At first the goal was to capture the set in color because of the book’s red spine, but things were not coming together in the first set of 10 test images. Settling on black and white since I believed the nature of Cluanch 72 Monochrome film could eliminate unnecessary distracting detail and focus primarily on the exchange between the highlights and the pair of glasses.


Now that I have decided what the next steps are going to be, the challenge is now to find the right chemistry in accomplishing what the eye earlier saw and the mind perceived.


Three images later and still dissatisfied, it was time to change my approach and figure out what was not working. It did not take too long, for it had been starring me in the eye all this time, it was the bedspread cover taking all the attention.


Since I had a stack of photography books next to me, I began to cover up the offending area, but more refinement was still required and just to be sure I was on the right track, another color exposure was taken.


One of the problems with the Hipstamatic view finder screen is its shape, it is not a true square, resulting in my having to approximate the cut-off points and this is a handicap when precision is required.



Slideshow - Entire series in chronological order

Now that I controlled the background but also the light, it was time to refine the interaction of a pair of reading glasses with the light, including the book’s cover.




The best four - click to view full size version


Once I felt I had what I envisioned earlier, it was time to edit and select the final image and it all came down to the last four exposures. All four of them were valid but what part of the photograph worked and what did not.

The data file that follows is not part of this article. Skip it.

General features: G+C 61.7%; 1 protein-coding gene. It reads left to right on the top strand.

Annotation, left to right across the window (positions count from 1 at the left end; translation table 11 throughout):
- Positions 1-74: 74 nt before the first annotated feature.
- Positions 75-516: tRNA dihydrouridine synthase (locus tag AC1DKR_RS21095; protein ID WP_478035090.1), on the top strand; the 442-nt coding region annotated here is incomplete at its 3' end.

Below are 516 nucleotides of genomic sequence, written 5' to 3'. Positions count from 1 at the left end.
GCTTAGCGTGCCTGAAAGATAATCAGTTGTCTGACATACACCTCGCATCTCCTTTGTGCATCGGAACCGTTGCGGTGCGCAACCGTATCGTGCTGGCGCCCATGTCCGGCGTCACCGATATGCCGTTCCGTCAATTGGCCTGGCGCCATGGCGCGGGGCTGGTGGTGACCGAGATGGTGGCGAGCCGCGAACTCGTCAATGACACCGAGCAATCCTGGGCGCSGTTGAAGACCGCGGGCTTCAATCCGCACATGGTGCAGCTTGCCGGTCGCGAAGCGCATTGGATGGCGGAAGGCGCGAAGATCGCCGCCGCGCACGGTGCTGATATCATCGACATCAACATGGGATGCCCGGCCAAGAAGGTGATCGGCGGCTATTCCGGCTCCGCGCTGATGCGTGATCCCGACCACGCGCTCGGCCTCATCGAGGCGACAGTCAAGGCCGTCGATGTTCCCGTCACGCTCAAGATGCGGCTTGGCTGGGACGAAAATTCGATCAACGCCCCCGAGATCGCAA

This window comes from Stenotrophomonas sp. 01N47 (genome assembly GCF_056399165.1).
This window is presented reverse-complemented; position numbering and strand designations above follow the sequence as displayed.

Finally it all came down to two exposures, the last two that were taken. One showed too much of Walker’s face, the other just the right amount to maintain the mystery. Besides the last image part of the glasses showed up better.



PhotoShop screen shot showing ‘Curves’ setting


Even thought the photograph appeared perfect at first glance, I still felt a little post production edit would improve the image over all appearance. So it was introduced to PhotoShop CS5 for minor enhancements.


First I checked ‘Levels’ and saw that no adjustments were necessary. Then, while working in layers mode I brought up ‘Curves’ where slight adjustments were made. Though still feeling the image needed that something, I began dodging the lower left area in order to pick up a little more detail in the book's cover. I also lightly dodged the three books in the background so that they would not feel so massively dark.


Snapseed screen shot showing ‘Center Focus’ setting
After completing the minor post edits in PhotoShop, I wished to see if anything interesting might be produced by Snapseed. First trying ‘Drama,’ then numerous random settings with ‘Grunge,’ even ‘Vintage’ before settling on ‘Center Focus - setting: dark.’



The Hungry Eye - Exposure #33


It took thirty-three exposures before feeling satisfied that I had captured what I was looking for and I probably would have even taken many more had I an adaptor for the iPhone to mount the unit to a tripod, this way I could experiment with different Hipstamatic lens and film combinations. For now such an adopter remains momentarily on my To do list.


Now you might say taking almost three dozen exposures is a sign of not knowing what one wants, however in the real world of commercial advertising or editorial photography, such numbers are low to normal for that one photograph. It certainly could have even been higher had I been playing with different pairs of glasses or experimenting with various Hipstamatic combinations.


Whether photographing a still-life or a stationary objective, it is important to push one self to approach the subject at various angles and contemplate numerous possibilities before one decides it is in the can. Pushing the boundaries not only expands ones own original concept of an idea, it also fine tunes ones senses, synchronizing the mind, the eyes, and the hands with the iPhone. 


Tuesday

Weekly Showcase